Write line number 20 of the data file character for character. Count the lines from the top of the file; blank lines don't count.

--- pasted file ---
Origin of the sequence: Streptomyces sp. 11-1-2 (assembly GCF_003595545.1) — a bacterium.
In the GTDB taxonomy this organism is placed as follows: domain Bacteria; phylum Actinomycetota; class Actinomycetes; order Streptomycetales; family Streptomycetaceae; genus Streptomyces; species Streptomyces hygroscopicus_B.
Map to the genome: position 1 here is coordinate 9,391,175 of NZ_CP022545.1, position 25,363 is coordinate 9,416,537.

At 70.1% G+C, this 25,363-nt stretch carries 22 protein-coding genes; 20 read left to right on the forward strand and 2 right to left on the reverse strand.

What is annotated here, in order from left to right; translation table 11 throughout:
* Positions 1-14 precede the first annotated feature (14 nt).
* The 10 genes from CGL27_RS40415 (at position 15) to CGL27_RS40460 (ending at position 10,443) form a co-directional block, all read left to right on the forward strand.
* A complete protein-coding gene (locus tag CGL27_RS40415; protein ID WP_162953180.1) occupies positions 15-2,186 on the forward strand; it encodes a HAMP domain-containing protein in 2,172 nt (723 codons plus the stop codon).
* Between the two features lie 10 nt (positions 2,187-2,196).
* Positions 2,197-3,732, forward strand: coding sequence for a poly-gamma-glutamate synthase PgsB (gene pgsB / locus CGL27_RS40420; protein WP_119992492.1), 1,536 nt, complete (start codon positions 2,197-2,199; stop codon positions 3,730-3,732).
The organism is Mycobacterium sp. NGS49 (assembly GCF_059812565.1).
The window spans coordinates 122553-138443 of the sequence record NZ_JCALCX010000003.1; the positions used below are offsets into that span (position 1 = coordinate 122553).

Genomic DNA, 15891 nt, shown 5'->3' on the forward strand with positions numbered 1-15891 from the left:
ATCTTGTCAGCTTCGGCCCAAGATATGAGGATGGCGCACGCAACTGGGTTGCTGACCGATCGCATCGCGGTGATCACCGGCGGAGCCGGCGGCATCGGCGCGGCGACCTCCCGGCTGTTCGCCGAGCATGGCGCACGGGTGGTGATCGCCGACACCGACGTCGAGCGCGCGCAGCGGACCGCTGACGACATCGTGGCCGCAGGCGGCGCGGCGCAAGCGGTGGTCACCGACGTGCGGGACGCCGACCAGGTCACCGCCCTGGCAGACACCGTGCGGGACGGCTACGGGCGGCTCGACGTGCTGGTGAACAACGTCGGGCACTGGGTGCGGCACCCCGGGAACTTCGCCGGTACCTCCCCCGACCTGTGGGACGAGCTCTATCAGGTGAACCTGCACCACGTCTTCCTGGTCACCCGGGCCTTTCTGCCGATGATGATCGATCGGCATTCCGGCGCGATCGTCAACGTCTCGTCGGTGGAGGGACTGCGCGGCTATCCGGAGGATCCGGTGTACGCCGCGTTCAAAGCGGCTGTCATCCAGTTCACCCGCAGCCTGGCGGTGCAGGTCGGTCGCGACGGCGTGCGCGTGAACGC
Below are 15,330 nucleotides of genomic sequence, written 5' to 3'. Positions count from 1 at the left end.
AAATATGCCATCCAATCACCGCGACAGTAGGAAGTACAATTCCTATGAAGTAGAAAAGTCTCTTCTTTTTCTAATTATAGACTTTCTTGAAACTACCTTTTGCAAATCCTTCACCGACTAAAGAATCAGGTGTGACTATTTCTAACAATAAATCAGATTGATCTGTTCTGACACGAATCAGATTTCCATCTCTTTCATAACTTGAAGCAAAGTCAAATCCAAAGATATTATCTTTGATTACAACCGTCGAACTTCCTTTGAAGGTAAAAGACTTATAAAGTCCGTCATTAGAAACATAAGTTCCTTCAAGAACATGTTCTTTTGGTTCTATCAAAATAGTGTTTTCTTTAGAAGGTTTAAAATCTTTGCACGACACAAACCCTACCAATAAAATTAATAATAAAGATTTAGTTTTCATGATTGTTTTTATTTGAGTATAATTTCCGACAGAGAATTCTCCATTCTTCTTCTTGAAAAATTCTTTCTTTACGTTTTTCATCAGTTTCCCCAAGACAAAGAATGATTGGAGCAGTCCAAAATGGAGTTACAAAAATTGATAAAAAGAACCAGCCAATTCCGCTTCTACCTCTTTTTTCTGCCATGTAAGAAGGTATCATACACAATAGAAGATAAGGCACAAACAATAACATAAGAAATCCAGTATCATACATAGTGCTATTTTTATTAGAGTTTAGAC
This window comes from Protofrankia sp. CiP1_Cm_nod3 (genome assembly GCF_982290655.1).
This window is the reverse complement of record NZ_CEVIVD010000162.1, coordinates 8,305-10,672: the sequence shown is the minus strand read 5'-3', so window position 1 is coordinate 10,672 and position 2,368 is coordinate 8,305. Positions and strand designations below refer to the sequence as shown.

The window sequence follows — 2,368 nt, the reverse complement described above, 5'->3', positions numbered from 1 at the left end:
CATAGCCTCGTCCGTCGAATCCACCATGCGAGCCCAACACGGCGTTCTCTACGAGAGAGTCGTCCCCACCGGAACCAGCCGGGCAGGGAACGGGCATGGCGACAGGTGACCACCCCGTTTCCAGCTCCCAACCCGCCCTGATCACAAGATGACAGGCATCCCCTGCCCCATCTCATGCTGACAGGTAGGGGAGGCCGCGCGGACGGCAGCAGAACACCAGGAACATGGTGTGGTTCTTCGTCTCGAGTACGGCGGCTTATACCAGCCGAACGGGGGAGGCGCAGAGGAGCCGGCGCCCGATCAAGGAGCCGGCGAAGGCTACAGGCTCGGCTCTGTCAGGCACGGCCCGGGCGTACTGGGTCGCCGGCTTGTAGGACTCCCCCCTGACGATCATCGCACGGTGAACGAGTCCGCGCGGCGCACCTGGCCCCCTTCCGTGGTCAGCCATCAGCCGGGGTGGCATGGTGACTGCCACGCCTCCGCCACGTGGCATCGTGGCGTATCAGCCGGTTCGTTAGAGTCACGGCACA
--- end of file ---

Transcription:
CATAGCCTCGTCCGTCGAATCCACCATGCGAGCCCAACACGGCGTTCTCTACGAGAGAGTCGTCCCCACCGGAACCAGCCGGGCAGGGAACGGGCATGGCGACAGGTGACCACCCCGTTTCCAGCTCCCAACCCGCCCTGATCACAAGATGACAGGCATCCCCTGCCCCATCTCATGCTGACAGGTAGGGGAGGCCGCGCGGACGGCAGCAGAACACCAGGAACATGGTGTGGTTCTTCGTCTCGAGTACGGCGGCTTATACCAGCCGAACGGGGGAGGCGCAGAGGAGCCGGCGCCCGATCAAGGAGCCGGCGAAGGCTACAGGCTCGGCTCTGTCAGGCACGGCCCGGGCGTACTGGGTCGCCGGCTTGTAGGACTCCCCCCTGACGATCATCGCACGGTGAACGAGTCCGCGCGGCGCACCTGGCCCCCTTCCGTGGTCAGCCATCAGCCGGGGTGGCATGGTGACTGCCACGCCTCCGCCACGTGGCATCGTGGCGTATCAGCCGGTTCGTTAGAGTCACGGCACA